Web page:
Introduction - Waste
From the first primitive dumps in Ancient Greece dated around 3000 BC, where the people was into roduced to dumping waste. To today's sophisticated recycling programs. But as our trash get more complicated, more toxic and more abundant, the jobs get harder. And the earth isn't looking any cleaner.Hi my name is Hoa and I’m an expert on waste management and today I be presenting evidence on the history of our waste and how we can take action towards making Mississauga grow sustainably.
The problem about waste
An average Canadian produces 6 pounds of trash per day, in Mississauga alone with its population of a staggering 750,000 people in 2016, annually we will produce approximately 4 million tons of trash per year, that's a lot of trash for one city! Not only that, according to Landfill Inventory Management Ontario, we roughly have about 2,400 landfills in all of Canada. Now with that many landfills, it will take millions of years for these garbage to decompose. In a place like Canada, I really thought that we would do better. After use, only 23% percent of our trash gets recycled and the rest, unfortunately, ends up in landfills, in fact, 77 percent to be exact of it goes to our landfills. Comparing us to some of the Europeans countries, only 38% of their trash goes to landfills and Sweden only has 1 % of their trash sent to landfills. Clearly, we're doing something wrong here, how did we get our trash so out of hand, a better question yet is how did we get here in the first place.
The unsustainable side to waste
A study had shown, that plastic takes 450 years to disintegrate, aluminum takes 500 years to dissolves, evidently, we all know that these non-biodegradable products take hundreds of years to break down. So why do we use these materials that won't disappear even after our lifetime? Oh I know, because it is cheaper in cost and light in weight. It is easy to get. Plastic are chemically a polymer. Usually chemically inert and not biodegradable.The truth is that these non-biodegradable products are everywhere, from packaging food to commodities that we used every day, and once we are done with it, we throw it out! It's hard not to use plastic and aluminum, and all those non-biodegradable products when it is displayed on our market shelves. The fact is that it may be cheap and benefitting to the economy but catastrophic to the environment and wildlife, and unsustainable in the long run. Due to an astounding number of landfills and the capacity it is leading up to, the number of landfills will keep rising. Most non-biodegrade, leach harmful chemicals into water and soil upon disposal. It is a risk for all the animals in ecosystems. What often happen is that these species often mistake the shimmering colours and rapid movements of these non-biodegrade for prey. Some animals choke on them, and some stayed in their digestive tracts, preventing the absorption of real food, leading up to starvation, illness, and even death. If this keeps happening, it is our fault for their cause of death, and we have an obligation from preventing it from doing furthermore damages to the environment and the animals.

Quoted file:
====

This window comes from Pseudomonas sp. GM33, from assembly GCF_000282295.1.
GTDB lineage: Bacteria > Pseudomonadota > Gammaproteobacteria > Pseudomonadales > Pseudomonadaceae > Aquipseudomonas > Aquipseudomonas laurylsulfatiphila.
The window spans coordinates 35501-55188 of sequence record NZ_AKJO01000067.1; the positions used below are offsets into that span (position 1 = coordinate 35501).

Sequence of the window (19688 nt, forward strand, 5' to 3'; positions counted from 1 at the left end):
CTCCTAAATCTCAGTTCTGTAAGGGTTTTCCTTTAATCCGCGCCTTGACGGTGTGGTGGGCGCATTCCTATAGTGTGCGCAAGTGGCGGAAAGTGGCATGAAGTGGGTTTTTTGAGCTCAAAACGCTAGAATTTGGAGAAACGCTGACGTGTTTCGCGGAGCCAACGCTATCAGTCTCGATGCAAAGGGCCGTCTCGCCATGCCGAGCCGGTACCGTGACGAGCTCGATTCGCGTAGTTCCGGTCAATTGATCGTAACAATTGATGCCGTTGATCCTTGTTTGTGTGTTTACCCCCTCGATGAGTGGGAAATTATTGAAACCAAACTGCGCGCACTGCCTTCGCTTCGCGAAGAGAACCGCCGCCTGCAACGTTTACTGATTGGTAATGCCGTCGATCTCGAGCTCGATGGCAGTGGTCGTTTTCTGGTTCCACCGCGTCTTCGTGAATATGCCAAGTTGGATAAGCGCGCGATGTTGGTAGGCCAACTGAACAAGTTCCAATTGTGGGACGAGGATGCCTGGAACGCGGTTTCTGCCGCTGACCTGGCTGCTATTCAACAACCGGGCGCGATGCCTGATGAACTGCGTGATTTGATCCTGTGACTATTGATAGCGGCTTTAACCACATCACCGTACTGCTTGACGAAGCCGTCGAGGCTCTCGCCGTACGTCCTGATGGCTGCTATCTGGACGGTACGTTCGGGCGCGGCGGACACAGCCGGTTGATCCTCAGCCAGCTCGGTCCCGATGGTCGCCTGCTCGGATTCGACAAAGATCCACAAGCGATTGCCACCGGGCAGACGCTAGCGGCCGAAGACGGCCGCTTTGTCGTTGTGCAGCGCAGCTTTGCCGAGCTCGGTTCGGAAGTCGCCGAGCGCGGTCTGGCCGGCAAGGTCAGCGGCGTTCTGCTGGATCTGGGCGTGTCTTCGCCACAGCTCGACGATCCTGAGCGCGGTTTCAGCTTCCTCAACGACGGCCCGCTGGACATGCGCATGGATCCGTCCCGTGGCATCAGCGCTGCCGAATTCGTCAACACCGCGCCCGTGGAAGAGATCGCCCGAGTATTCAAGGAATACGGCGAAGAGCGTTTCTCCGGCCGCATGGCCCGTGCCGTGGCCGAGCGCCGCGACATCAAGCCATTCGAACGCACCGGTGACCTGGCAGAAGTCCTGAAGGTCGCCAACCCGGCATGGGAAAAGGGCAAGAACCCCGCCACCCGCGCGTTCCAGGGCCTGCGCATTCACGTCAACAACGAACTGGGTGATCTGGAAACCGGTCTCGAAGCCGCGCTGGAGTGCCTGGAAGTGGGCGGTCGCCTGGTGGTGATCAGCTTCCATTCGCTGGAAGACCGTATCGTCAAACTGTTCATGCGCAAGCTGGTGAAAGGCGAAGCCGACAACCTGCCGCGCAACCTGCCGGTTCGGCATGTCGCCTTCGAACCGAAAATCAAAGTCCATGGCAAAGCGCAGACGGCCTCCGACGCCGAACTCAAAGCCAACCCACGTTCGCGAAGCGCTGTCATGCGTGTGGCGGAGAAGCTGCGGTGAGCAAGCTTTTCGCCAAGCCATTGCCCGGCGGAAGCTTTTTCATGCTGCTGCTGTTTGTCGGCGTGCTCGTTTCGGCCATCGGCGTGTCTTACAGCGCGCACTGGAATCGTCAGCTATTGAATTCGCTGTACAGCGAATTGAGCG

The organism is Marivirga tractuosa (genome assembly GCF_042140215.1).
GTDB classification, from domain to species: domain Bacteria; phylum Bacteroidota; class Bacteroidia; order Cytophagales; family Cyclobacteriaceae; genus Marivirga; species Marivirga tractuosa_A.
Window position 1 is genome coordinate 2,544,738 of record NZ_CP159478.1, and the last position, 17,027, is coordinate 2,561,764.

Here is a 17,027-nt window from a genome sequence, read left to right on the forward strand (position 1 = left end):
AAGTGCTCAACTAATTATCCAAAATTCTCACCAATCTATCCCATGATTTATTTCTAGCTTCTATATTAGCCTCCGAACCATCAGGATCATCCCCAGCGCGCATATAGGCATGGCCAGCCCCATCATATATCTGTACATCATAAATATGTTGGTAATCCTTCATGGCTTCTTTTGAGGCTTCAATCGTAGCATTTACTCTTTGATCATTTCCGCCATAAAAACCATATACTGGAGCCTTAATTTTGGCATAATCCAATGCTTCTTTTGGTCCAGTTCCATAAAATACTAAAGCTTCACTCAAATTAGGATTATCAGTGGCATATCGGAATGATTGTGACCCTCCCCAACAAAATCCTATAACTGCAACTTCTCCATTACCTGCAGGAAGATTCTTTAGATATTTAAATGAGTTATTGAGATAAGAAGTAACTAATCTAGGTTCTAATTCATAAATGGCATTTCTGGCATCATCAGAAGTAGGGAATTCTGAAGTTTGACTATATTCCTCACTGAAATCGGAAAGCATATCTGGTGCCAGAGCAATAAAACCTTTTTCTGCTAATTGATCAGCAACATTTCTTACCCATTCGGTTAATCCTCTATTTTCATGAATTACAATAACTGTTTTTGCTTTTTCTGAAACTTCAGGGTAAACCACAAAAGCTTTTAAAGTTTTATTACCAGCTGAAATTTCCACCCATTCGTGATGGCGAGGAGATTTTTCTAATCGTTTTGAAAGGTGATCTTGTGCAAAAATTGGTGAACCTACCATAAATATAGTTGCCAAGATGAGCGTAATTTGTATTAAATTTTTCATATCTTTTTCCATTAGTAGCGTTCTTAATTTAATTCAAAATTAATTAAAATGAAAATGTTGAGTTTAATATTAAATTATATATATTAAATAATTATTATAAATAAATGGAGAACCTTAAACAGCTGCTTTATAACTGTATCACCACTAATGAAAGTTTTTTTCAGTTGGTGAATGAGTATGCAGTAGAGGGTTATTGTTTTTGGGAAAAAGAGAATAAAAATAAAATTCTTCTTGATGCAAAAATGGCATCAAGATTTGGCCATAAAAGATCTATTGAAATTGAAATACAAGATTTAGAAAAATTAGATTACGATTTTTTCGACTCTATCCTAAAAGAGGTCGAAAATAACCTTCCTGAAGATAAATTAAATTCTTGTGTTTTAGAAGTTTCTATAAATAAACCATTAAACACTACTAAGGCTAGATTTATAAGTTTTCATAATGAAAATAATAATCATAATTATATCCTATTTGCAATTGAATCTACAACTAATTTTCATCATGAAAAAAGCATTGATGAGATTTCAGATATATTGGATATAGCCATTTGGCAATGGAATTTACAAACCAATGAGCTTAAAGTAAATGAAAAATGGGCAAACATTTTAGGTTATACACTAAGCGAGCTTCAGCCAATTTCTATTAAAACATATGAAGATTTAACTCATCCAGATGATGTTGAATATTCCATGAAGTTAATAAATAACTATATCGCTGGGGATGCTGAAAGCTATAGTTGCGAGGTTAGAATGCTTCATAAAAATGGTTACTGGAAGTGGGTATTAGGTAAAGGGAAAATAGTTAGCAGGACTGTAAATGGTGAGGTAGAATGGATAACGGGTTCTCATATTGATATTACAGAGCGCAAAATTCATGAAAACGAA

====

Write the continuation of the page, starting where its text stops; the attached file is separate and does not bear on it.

Clearly, more appropriate and sustainable approaches to waste need to be adopted. To be sustainable we need to take action, whether it is buying things that can be used for a long time or be cautious of what you throw out, or to recycled things. The thing is, we already know the solution to this problem, but we either turned a blind eye to it and make it other people's problem, that not the case anymore, the earth can no longer hold the weight that we are putting on it and whether you like it or not it needs to be address and handle, because it is our responsibility to make this place a cleaner place and makes decision that is further more efficient in the long run for future generations. You all probably heard of the term, reduce reuse and recycle, but not all of us actually do it, but did you know how it dramatically helps us cut down our garbage. If we all recycle, it will take under 60 days for these non-biodegradable products to be transported for recycling, melted down and remade and back onto our market shelves, now that doesn't mean that we all now can compulsively go out and shop if we all follow the recycling programs. While recycling has helped cut down on the amount of waste that ends up in landfills, a considerable amount still gets sent to landfills. But one country is proving us that it doesn’t have to be that way, Sweden. For years, Sweden had been doing something that not many seen as revolutionary. Today, only 1 percent of Sweden’s waste ends up in landfills. Half of it is recycled and 49 percent is burned in waste-to-energy facilities . A waste to energy facilities is operated by loading garbage into the system producing steam, this steam is then used to spin turbines transforming the energy into electricity, and from then on are moved to transmission lines and power grid, by doing this, it had lessen toxins in the ground. If we were to construct a waste to energy facilities, how it would do wonders to diminish the upcoming waste we have and the waste that it's still in our landfills.But we need the government to stop selling us things that we eventually throw out, I'm talking about plastic bags, plastic water bottles, plastic food packaging, these are all the excess waste that we don't need. Now that may take some time to adjust but it will tremendously reduce the waste. not to mention the trash in our landfills that we have to deal with already, let's focus on reducing the 77% we send to our landfills and make Canada one of the cleanest, environmentally friendly place to live.